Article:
Mexican landslide rescue gets under way

A HILLSIDE collapsed on hundreds of sleeping residents yesterday in a rural Mexican community drenched for days by a hurricane and a tropical storm, killing at least seven and leaving at least 100 missing, disaster officials said.

The death toll could rise much higher in Santa Maria Tlahuitoltepec, a town about 220 km south-east of Mexico City. Oaxaca state Civil Protection operations coordinator Luis Marin said 100 people were confirmed missing, but Oaxaca Gov. Ulises Ruiz told the Televisa television network 500 to 1,000 people could be buried.

At least 100 homes were buried, and residents who made it out have had no success digging out their neighbours, said Donato Vargas, an official in Santa Maria de Tlahuitoltepec reached by a satellite telephone. “We have been using a backhoe but there is a lot of mud. We can’t even see the homes, we can’t hear shouts, we can’t hear anything,” he said.

An eighth person was killed in another mudslide in the state of Oaxaca. Weeks of heavy rains, including those brought by Hurricane Karl and Tropical Storm Matthew, have caused havoc and dozens of other deaths in southern Mexico, Central America and parts of South America.

Vargas said the slide dragged houses packed with sleeping families some 1,300 feet downhill, along with cars, animals and light poles. “We were all sleeping and all I heard was a loud noise and when I left the house I saw that the hill had fallen,” Vargas said. “We were left without electricity, without telephone and we couldn’t help them. There was no way to move the mud.”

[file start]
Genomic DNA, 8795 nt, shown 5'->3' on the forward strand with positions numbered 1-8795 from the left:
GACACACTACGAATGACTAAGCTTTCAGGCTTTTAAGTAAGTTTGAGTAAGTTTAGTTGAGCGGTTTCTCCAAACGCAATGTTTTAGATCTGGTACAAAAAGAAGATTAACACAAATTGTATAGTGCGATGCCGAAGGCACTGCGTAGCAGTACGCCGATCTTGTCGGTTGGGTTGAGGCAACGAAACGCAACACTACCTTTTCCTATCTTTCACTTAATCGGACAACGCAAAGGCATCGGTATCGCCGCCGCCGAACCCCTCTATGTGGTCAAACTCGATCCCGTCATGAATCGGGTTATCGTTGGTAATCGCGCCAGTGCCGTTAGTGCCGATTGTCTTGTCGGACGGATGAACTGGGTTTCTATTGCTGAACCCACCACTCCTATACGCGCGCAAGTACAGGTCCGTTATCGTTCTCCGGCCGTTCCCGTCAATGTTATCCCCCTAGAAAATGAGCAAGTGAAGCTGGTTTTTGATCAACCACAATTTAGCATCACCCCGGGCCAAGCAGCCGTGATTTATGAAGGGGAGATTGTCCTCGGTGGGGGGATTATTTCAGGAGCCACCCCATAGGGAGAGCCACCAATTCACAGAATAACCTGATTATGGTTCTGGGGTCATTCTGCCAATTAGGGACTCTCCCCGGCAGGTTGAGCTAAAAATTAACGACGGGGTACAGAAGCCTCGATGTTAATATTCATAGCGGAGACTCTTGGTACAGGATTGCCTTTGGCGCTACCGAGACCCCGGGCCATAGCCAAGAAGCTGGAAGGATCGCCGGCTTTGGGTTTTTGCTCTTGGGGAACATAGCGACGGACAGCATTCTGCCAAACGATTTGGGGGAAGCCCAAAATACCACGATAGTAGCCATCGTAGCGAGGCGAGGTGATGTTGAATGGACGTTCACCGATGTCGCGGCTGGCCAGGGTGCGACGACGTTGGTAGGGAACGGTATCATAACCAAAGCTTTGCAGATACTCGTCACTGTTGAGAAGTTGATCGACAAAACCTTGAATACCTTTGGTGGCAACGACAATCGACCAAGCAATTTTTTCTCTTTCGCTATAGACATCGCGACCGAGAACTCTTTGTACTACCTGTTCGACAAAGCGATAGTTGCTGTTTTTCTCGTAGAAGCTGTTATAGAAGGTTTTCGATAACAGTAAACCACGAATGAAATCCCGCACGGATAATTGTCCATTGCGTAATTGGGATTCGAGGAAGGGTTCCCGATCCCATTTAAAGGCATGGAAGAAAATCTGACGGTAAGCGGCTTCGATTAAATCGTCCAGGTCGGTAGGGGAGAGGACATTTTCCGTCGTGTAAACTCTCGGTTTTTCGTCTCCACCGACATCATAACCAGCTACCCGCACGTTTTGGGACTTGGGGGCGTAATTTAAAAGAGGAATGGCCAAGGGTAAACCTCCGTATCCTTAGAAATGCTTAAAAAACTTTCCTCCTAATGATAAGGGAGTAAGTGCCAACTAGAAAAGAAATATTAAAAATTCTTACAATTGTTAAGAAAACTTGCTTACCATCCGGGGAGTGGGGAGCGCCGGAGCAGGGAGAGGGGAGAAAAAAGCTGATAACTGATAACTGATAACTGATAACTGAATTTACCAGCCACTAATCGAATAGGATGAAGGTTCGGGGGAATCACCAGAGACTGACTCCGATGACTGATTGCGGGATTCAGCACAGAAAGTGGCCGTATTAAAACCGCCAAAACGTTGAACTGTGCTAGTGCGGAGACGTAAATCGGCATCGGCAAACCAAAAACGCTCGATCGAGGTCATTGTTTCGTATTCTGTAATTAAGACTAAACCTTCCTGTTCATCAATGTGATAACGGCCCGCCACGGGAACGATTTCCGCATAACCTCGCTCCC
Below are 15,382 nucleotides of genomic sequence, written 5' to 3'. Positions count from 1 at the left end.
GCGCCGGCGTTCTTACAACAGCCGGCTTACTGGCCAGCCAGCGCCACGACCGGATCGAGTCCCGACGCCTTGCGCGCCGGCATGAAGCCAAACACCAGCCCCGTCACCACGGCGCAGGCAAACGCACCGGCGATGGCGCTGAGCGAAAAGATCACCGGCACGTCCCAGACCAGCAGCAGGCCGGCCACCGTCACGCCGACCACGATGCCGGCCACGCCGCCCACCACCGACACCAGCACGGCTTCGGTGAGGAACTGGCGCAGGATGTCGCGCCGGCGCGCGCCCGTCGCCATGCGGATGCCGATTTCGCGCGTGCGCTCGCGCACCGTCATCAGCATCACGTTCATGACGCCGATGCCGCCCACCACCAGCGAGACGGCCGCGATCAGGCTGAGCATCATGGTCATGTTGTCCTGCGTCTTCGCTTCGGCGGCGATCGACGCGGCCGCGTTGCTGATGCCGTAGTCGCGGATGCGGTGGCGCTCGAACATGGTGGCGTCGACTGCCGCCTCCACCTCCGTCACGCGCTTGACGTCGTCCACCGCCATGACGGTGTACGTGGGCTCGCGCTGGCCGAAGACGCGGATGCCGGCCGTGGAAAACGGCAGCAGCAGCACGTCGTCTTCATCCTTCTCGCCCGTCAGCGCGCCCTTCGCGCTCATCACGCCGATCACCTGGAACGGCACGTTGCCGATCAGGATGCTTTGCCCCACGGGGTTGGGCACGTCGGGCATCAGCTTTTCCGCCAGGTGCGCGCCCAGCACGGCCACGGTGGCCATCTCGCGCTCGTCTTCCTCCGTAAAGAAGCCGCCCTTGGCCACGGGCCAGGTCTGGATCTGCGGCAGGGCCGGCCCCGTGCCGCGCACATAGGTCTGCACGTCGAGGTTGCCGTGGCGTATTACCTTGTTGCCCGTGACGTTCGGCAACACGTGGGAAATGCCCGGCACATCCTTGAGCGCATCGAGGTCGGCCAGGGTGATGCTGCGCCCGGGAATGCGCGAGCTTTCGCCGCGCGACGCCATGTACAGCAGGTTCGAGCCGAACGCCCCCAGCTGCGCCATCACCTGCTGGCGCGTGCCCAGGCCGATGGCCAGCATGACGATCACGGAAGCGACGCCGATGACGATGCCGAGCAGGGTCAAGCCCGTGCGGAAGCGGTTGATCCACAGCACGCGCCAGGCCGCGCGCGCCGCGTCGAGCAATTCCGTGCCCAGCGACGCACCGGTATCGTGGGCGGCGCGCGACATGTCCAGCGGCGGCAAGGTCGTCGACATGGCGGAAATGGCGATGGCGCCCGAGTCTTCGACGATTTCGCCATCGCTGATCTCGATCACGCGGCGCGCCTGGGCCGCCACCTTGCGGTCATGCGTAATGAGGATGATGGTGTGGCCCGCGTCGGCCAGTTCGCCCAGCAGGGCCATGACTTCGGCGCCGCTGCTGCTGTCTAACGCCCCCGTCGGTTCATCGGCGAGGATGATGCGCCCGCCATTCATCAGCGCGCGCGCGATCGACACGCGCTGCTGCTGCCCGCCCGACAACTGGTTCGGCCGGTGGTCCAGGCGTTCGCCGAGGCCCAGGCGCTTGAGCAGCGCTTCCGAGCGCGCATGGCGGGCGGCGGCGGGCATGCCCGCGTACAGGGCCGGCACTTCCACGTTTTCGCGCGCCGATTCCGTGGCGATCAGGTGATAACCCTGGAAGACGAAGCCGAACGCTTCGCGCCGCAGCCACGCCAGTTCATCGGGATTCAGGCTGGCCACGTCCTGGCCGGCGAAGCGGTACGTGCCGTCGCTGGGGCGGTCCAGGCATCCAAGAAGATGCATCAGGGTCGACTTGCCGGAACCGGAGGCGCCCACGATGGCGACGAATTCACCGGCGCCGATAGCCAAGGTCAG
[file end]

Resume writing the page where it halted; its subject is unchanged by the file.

Vargas said he contacted the governor on the town’s satellite phone but that eight hours after the slide no rescue crews had reached the area.

Meanwhile, Vargas said there is another hill about to give way in another area of the community of 9,000 people. Rescuers were flying in from Mexico City and emergency personnel have been sent to the town about 80km east of Oaxaca, the closest large city.

The federal Interior Department issued a statement that rescue workers from the army, navy and federal police were being flown to the area with dogs and heavy machinery. Marin, the Oaxaca emergency official, said rescue crews had yet to reach the area. Marin said another slide, in the community of Villa Hidalgo, killed at least one person.

Huge swaths of riverside communities in southern Mexico were still underwater yesterday – flooding exacerbated by the passage of Karl and Matthew. Before the landslide, at least 15 deaths in Mexico were blamed on the hurricane.

In Colombia, about 30 people were buried on Monday by a landslide northwest of Bogota, the capital. Many were changing from one bus to another because a mountain road was blocked.

In Honduras, authorities said four people, including a child, drowned in rivers and creeks swollen by Tropical Storm Matthew. The National Emergencies Commission said yesterday three adults died in the town of El Oregano and a 10-year-old child in the Caribbean coast town of La Lima.


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